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Managing Knock Your Socks Off Service, Second Edition
Printed with permission from AMACOM Books/American Management Association. Copyright 2007. "Managing Knock Your Socks Off Service, Second Edition " by Chip R. Bell, Ron Zemke.
"Emotionalizing" the Yardstick: Why Customer Satisfaction Isn't Enough
For as long as we can remember the promised land of service-focused organizations—the accomplishment that, once achieved, suggested they'd arrived among the ranks of customer service exemplars—has been represented by two sought-after words: customer satisfaction.
When customers report being "very satisfied" or "satisfied" on our surveys, we take it as a sign of their continued loyalty, believing they'll continue to spend their dollars with us and recommend us to others. Yet the truth is that while satisfying customers beats the alternative, it is rarely enough to produce the kind of devoted clientele that will stay committed to your company in the face of new price-slashing competitors, the periodic hiccup in product or service quality, or other threats to their continued patronage. Consider what the word satisfaction really connotes. Webster's defines it as "good enough to fulfill a need or requirement," and common synonyms are "sufficient" and "adequate." Hardly the stuff of inspiration.
As service quality researchers have discovered in recent years, measures of satisfaction are often poor predictors of the most important yardstick of any service effort: Will customers not only come back for more, but go out of their way to recommend you to others?
Love That Customer
Consider the perspective of Robert A. "Bob" Peterson, who holds the John T. Stuart III Centennial Chair in Business Administration at the University of Texas, Austin. His opinion, based on his own research, is that "love that customer" is pretty powerful stuff.
For years, Peterson was troubled that so many people were talking about the joys of customer satisfaction, but his research wasn't showing a very strong connection between satisfaction and retention—repeat business. He found that in most surveys of customer satisfaction, something around 85 percent of an organization's customers claimed to be "satisfied" with the service they received but still showed a willingness to wander away to other providers if the mood, or the price, or the color of the advertising banner were right.
Peterson believes that we have undervalued the emotional aspects of customer service; that there is a highly personal, subjective agenda that we fail to ask about in customer research and fail to deal with in service delivery. Only by adding words like love and hate to our surveys, and having the audacity to stand up to the need to incorporate much stronger feelings than like and satisfaction in our objectives, can we get a handle on this crucial component of customer loyalty. And the only way to get to the heart of the matter is by getting our information straight from customers: from their own selfish (and sometimes flawed) perspectives, based on their own experiences, expressed in their own words.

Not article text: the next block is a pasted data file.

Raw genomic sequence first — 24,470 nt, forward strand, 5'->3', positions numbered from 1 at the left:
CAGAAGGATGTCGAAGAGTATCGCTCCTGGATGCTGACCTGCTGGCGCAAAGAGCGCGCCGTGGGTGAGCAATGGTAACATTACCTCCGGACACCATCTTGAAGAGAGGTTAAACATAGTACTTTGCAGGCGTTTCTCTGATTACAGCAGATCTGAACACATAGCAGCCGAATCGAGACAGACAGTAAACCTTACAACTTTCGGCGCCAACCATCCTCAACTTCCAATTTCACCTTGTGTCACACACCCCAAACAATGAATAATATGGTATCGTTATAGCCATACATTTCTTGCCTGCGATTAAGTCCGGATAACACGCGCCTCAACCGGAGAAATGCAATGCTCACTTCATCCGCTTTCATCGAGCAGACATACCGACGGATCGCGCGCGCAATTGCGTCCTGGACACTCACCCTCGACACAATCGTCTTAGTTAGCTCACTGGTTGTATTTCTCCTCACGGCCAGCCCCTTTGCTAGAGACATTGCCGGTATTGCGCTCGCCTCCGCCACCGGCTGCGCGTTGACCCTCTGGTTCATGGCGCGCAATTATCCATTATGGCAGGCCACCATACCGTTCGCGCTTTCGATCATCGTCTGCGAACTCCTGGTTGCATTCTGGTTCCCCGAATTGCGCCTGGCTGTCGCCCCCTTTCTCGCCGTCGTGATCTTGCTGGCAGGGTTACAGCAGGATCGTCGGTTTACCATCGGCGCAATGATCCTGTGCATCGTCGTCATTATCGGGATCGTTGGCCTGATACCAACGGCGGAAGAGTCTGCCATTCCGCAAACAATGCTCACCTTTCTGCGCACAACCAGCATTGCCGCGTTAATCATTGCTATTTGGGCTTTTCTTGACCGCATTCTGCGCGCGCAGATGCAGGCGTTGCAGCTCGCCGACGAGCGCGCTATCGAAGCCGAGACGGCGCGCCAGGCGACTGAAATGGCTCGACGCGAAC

The payoff is the kind of in-depth understanding that can help nurture a truly productive relationship—or save one from going bad. Peterson believes that customers with strong feelings about the organization are the most predictable customers. "Customers who feel strongly about your organization— positively or negatively—are the customers most likely and least likely to do business with you again," he says.
Recent research by the Gallup Organization corroborates and builds on many of Peterson's findings. In a Harvard Business Review article titled, "Managing Your Human Sigma" John H. Fleming, Curt Coffman, and James K. Harter of Gallup examined the nature of employee interactions with customers and found that emotions had a significantly larger effect on parties' judgments and behavior than rational thinking did.
The Gallup team found that customers who rate themselves as "extremely satisfied" on surveys fall into two distinct categories: those who have a strong emotional connection to the company and those who do not. In a multiyear study of hundreds of companies and millions of customers and employees, Gallup found that:
- "Emotionally satisfied" customers contribute far more to the bottom line than "rationally satisfied" customers do, even though the latter rate themselves as equally "satisfied" on customer surveys.
- Surprisingly, the behavior of rationally satisfied customers looked no different from that of dissatisfied customers. In a large U.S. bank in the study, the attrition rate of dissatisfied customers was on par with that of rationally satisfied customers, or those who described themselves as extremely satisfied but scored low on an "emotional attachment" metric. The attrition rate of bank customers who were emotionally satisfied, however, was on average 37 percent lower.
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